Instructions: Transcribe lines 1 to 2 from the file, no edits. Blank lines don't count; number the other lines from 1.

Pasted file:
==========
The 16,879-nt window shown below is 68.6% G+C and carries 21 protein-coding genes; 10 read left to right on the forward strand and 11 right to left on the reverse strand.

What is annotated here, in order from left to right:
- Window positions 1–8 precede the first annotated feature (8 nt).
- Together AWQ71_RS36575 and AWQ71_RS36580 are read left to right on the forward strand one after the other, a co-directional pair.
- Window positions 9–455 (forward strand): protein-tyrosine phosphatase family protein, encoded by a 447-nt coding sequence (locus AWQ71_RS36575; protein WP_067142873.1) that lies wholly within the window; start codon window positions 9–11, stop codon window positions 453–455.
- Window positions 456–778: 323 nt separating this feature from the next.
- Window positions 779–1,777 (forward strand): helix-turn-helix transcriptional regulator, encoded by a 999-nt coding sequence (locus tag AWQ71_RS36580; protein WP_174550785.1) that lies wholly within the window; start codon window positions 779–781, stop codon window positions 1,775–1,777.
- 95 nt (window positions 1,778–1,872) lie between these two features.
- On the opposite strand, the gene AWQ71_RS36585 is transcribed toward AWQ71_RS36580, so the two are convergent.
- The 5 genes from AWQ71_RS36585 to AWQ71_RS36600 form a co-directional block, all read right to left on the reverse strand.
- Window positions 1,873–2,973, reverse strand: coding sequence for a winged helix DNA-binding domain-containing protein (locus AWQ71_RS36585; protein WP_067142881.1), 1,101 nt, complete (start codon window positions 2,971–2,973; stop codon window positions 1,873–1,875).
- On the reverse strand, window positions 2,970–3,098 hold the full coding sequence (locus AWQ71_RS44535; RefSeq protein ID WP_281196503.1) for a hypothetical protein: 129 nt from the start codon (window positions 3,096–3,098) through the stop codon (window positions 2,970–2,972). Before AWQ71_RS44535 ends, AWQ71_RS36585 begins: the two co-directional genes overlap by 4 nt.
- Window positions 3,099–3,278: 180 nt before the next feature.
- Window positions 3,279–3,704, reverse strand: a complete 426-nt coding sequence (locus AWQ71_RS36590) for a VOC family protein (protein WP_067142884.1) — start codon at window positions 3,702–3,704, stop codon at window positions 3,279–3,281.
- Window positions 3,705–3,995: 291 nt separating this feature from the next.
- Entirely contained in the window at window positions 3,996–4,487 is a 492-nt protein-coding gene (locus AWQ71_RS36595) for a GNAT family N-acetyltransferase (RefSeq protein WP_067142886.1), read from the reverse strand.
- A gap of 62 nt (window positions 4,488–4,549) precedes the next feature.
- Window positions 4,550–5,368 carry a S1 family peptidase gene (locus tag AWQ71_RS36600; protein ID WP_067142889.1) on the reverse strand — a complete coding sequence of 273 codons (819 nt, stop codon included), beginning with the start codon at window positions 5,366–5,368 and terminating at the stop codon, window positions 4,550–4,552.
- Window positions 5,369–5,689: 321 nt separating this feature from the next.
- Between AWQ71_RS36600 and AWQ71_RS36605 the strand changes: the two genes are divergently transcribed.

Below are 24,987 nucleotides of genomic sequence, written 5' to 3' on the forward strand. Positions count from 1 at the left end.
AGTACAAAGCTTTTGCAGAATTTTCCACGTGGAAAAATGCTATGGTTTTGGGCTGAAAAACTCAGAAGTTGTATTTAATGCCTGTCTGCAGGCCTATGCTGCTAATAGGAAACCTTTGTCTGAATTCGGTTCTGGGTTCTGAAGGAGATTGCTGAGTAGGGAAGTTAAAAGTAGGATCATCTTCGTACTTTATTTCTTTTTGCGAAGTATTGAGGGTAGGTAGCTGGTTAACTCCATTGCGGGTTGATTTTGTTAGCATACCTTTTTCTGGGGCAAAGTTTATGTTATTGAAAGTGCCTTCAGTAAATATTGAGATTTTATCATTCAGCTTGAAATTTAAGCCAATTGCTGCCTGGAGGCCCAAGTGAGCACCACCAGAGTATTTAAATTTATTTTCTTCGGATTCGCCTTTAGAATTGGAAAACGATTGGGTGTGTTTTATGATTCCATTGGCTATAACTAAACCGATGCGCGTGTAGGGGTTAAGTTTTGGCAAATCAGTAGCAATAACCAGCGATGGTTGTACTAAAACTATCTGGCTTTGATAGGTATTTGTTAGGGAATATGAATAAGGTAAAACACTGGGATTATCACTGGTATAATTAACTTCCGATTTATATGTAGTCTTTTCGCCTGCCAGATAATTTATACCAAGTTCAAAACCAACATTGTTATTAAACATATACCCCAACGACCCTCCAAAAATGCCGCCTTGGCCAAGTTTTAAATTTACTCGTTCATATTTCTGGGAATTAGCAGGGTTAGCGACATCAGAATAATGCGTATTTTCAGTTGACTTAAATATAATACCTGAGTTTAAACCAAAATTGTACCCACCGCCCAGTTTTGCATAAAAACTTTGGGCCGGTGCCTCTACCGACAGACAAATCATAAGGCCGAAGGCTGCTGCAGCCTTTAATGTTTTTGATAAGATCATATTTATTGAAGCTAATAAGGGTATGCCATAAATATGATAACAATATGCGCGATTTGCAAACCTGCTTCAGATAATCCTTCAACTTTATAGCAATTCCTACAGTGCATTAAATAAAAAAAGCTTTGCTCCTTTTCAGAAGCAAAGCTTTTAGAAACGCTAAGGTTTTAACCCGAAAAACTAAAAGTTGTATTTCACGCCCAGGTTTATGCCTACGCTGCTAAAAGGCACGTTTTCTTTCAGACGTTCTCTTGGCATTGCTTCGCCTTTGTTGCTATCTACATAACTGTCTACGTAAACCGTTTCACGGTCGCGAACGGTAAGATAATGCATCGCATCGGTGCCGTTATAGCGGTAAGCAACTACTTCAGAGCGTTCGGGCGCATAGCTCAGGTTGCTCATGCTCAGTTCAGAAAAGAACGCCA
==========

The 16,879-nt window shown below is 68.6% G+C and carries 21 protein-coding genes; 10 read left to right on the forward strand and 11 right to left on the reverse strand.

What is annotated here, in order from left to right: